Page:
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Discussion in 'General Chat' started by meowzkingz, May 25, 2015.

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    Note: This post is about why Antonio Luna was assassinated by Aguinaldo's men and about his affair to Ysidra Cojuangco in which the wealth of the revolution were given to her, but Ysidra did not give it back to the revolutionary government.

    At the turn of the century, with the Spanish forces decisively defeated by the Filipino revolutionaries, the first Philippine Republic was established. In ceremonies held at the Barasoain Church in Malolos, Bulacan, on January 23, 1899, General Emilio Aguinaldo was proclaimed president of the republic and the Constitution was approved. Unfortunately, the republic did not live long as the Americans colonized the nation and crushed the republic in a bloody war that lasted until 1902.

    The Philippine-American War, which had begun in February 4, 1899, caused unparalleled grief to millions of Filipinos. The US occupation army killed an estimated 200,000 people as the Filipino revolutionaries persisted in their struggle to keep the country free from foreign rule. The economy was in shambles, unable to bëâr the brunt of the war that began in 1896. The fortunes of many prominent families dwindled but a lucky few—like the Cojuangcos—prospered from it.

    By 1901, the Cojuangco landholdings, under the name of Ingkong Jose, Ysidra or Melecio, had extended to other towns in Tarlac like Gerona, Camiling, La Paz and Moncada as well as to the adjoining provinces of Nueva Ecija and Pangasinan. In less than five years after resettling in Tarlac, the Cojuangco family acquired almost 2,000 hectares of agricultural land along the railway in Paniqui, well up to Nueva Ecija and Pangasinan.

    The family’s economic bonanza was indeed impressive, especially since it was realized at a time when agricultural production in Tarlac was in a dismal state. Rice fields then were covered by sand left by floods. Government reports during this period indicated that drought and locusts had destroyed many crops. But the fortune acquired by the Cojuangcos had puzzled many of their neighbors even then. They knew the family depended on the income from their rice milling and trading business for the money that they lent out. With the calamities that had plagued rice lands, however, the neighbors wondered, surely the Cojuangco money could not have all come from rice milling and trading alone.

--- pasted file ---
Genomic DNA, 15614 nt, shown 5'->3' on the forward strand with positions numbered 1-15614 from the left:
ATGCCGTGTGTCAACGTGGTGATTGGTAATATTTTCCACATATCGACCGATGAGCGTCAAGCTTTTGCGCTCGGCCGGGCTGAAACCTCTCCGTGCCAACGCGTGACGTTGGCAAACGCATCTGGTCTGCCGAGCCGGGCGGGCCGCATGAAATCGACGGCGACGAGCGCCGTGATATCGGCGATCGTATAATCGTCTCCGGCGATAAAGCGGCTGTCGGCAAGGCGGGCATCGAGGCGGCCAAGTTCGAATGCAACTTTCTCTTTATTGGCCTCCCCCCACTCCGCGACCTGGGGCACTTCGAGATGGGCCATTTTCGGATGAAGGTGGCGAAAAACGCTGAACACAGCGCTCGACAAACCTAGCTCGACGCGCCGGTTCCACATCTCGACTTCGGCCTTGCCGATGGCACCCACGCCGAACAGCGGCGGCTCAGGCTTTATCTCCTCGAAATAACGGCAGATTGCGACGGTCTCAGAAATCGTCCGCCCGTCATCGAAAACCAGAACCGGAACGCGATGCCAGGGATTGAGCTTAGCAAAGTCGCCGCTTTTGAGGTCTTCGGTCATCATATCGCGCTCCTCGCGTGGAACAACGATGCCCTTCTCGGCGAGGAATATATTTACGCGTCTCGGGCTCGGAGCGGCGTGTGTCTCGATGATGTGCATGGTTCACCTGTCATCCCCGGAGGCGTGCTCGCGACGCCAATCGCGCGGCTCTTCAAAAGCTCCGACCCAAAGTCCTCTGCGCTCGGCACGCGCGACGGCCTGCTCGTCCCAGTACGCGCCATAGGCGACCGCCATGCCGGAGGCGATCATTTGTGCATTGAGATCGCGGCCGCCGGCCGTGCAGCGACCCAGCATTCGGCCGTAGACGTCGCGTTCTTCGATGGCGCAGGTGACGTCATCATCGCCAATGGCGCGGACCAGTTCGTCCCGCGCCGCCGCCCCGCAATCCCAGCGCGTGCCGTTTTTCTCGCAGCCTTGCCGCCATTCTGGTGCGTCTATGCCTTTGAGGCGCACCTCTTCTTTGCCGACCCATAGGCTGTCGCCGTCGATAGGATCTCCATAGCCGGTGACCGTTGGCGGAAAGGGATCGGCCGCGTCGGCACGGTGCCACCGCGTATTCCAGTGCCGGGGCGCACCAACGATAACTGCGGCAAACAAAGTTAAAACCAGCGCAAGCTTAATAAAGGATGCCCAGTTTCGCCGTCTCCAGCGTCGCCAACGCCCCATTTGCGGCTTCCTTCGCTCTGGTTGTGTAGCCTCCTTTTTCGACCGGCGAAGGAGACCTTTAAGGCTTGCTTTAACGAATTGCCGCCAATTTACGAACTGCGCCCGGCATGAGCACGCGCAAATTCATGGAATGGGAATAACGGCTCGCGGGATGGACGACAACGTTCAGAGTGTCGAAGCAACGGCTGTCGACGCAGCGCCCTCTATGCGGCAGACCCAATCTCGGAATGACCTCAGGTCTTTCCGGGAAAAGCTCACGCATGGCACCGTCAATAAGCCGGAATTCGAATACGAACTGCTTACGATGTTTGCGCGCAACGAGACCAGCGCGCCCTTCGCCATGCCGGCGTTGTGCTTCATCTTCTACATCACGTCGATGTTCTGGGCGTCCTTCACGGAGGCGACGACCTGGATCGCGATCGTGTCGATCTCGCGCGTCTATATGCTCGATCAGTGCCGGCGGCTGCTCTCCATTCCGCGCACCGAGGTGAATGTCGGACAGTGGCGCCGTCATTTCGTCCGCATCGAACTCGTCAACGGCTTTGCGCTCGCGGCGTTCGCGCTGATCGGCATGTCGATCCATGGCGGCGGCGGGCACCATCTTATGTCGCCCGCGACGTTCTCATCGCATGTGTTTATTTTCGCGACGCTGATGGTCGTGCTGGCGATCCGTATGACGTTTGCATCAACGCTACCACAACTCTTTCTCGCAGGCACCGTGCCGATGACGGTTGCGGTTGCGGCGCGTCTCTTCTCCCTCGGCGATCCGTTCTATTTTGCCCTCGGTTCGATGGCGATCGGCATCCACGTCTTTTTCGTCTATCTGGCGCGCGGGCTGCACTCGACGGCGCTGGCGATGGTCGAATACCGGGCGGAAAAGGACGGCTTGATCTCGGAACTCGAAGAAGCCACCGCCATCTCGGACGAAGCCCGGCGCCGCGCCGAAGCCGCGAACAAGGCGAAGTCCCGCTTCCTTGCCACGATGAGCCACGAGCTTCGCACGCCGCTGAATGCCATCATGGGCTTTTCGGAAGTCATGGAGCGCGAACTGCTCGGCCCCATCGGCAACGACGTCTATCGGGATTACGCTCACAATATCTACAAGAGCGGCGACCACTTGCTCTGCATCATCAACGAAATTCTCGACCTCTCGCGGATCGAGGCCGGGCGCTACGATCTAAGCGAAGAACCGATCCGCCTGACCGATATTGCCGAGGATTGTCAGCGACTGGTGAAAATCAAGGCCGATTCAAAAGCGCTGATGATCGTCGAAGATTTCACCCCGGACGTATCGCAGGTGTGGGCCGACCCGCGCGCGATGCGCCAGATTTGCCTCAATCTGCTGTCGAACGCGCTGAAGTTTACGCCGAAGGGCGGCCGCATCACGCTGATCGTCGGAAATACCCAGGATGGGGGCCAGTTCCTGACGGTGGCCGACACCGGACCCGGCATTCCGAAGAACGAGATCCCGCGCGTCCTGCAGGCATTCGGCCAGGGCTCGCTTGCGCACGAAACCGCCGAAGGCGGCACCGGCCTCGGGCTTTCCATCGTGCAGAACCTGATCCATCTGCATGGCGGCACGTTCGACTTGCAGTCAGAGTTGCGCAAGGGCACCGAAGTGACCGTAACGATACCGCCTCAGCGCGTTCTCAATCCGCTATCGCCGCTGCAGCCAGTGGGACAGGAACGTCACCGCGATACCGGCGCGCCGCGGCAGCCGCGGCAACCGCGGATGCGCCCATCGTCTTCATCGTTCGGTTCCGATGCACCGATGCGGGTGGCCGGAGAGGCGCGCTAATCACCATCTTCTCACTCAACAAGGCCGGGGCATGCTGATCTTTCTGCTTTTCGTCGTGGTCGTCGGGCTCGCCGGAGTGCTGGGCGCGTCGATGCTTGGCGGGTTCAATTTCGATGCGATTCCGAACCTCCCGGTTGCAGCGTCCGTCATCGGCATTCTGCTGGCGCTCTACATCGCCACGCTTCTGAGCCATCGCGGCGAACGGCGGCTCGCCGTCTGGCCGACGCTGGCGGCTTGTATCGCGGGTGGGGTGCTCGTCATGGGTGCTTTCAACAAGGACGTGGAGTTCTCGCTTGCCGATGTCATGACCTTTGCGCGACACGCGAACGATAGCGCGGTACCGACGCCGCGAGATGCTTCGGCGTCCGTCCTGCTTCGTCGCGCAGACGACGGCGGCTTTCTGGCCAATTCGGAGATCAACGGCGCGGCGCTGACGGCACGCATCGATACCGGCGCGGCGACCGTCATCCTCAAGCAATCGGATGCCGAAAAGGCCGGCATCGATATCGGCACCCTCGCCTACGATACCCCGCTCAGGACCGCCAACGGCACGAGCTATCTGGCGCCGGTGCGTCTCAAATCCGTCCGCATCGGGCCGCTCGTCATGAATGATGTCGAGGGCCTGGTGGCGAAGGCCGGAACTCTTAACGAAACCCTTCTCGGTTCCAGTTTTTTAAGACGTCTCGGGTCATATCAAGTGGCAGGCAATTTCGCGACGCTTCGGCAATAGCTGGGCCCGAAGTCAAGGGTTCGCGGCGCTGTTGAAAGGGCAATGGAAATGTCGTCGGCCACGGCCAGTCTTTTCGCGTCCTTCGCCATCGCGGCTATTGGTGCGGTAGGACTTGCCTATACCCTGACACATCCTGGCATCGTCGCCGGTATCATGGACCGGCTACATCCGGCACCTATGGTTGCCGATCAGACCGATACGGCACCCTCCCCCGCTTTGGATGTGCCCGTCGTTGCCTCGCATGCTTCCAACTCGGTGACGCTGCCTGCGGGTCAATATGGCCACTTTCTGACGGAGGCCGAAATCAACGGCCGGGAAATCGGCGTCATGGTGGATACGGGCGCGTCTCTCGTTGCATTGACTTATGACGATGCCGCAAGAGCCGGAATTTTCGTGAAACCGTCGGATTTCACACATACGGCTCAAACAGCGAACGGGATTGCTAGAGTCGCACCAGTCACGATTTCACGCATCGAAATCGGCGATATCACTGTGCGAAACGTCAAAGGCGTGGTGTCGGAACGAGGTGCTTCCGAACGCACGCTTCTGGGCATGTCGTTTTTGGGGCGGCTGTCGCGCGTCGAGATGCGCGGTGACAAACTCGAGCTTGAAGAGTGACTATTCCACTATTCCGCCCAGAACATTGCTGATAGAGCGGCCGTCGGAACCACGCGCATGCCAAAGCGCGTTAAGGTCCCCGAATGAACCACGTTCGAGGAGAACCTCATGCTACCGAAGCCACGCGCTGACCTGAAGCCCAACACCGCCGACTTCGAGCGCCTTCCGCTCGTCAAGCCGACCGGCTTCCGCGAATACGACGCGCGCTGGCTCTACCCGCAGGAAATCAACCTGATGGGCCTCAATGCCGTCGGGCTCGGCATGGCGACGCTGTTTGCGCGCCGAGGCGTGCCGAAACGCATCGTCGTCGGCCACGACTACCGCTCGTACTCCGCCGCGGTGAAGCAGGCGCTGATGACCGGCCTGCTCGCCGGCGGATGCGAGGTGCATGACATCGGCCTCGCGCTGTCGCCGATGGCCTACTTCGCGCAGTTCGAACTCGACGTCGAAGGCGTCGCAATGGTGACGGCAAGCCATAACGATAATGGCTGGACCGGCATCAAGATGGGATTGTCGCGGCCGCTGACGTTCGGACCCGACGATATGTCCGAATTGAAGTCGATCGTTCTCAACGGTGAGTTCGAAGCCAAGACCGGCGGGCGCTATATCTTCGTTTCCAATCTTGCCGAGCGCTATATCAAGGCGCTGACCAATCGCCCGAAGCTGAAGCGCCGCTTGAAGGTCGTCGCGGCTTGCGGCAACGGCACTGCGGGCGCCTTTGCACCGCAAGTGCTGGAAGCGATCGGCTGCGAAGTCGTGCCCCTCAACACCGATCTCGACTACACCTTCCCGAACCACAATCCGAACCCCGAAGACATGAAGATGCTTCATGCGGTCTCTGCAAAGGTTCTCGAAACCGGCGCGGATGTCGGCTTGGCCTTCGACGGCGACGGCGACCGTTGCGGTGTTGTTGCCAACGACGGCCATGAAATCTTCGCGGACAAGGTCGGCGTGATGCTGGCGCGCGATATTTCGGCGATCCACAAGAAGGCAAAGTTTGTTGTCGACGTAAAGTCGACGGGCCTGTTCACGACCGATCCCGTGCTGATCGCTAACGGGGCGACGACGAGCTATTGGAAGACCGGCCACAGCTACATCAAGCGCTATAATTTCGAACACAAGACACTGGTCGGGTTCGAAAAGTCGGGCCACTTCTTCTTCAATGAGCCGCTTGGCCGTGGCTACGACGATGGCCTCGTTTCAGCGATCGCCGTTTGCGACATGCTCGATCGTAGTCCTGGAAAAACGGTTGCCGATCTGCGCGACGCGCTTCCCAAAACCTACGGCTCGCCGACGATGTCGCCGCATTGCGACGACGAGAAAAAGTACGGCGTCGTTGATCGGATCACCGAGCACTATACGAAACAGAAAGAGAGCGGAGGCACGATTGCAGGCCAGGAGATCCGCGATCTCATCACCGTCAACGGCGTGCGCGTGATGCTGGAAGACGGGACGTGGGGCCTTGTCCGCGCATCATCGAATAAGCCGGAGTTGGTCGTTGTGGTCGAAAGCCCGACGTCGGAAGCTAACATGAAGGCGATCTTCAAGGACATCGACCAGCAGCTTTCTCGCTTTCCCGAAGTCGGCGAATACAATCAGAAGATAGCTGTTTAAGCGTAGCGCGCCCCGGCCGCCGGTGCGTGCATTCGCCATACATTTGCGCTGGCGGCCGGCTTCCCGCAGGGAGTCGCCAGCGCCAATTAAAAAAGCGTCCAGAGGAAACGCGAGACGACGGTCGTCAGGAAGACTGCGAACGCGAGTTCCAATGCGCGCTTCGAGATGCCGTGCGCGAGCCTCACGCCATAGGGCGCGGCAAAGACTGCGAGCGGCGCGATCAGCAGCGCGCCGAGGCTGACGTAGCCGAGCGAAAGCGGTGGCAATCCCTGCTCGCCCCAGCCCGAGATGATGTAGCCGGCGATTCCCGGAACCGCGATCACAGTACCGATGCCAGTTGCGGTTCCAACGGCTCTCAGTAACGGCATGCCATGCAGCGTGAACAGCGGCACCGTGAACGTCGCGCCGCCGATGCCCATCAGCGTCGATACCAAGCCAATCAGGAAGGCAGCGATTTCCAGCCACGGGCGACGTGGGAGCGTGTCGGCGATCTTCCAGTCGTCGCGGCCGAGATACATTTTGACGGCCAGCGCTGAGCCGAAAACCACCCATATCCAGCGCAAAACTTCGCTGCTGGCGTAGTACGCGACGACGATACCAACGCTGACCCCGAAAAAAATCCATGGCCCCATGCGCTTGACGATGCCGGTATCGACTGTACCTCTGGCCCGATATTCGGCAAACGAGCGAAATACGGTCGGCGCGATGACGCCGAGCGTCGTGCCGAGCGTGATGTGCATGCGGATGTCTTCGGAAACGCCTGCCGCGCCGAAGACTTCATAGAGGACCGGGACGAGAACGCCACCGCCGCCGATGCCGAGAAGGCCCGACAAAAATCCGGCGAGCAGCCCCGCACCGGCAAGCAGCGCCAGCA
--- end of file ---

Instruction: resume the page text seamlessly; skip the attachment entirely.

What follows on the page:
It was all the fruit of hard work, frugality and good business sense, they were told. Still, this explanation did not stop stories from swirling around about the “real” source of the Cojuangcos’ now-fabled wealth. One account, written in 1987 by Hilarion Henares, the newspaper columnist who coined the moniker “Pacman” for Danding, cited a study reportedly made by Carlos Quirino, the former director of the National Library. Henares wrote in the Philippine Daily Inquirer:

    General Antonio Luna, as chief of staff of the revolutionary army, had collected a sizeable sum from contributions with which to pay his soldiers. The person who collected for him was Tiburcio Hilario, Pampanga governor. Hilario’s granddaughter, Ambassador Rafaelita Hilario Soriano, relates that her grandfather kept the gold and silver in sacks, including gold plates, chalices, and other church treasures taken from Bacolor, San Fernando, and Guagua.

    After losing an encounter at Sto. Tomas, Pampanga, Luna ordered Hilario to bring the valuables to Tarlac, where the revolutionary government planned to establish its capital. General Luna, so the story goes, then turned over the treasure to Ysidra Cojuangco, then an attractive 32-year-old woman, for safekeeping. Then Luna proceeded to Cabanatuan to meet with Aguinaldo, there to be assassinated by [Aguinaldo’s] troops.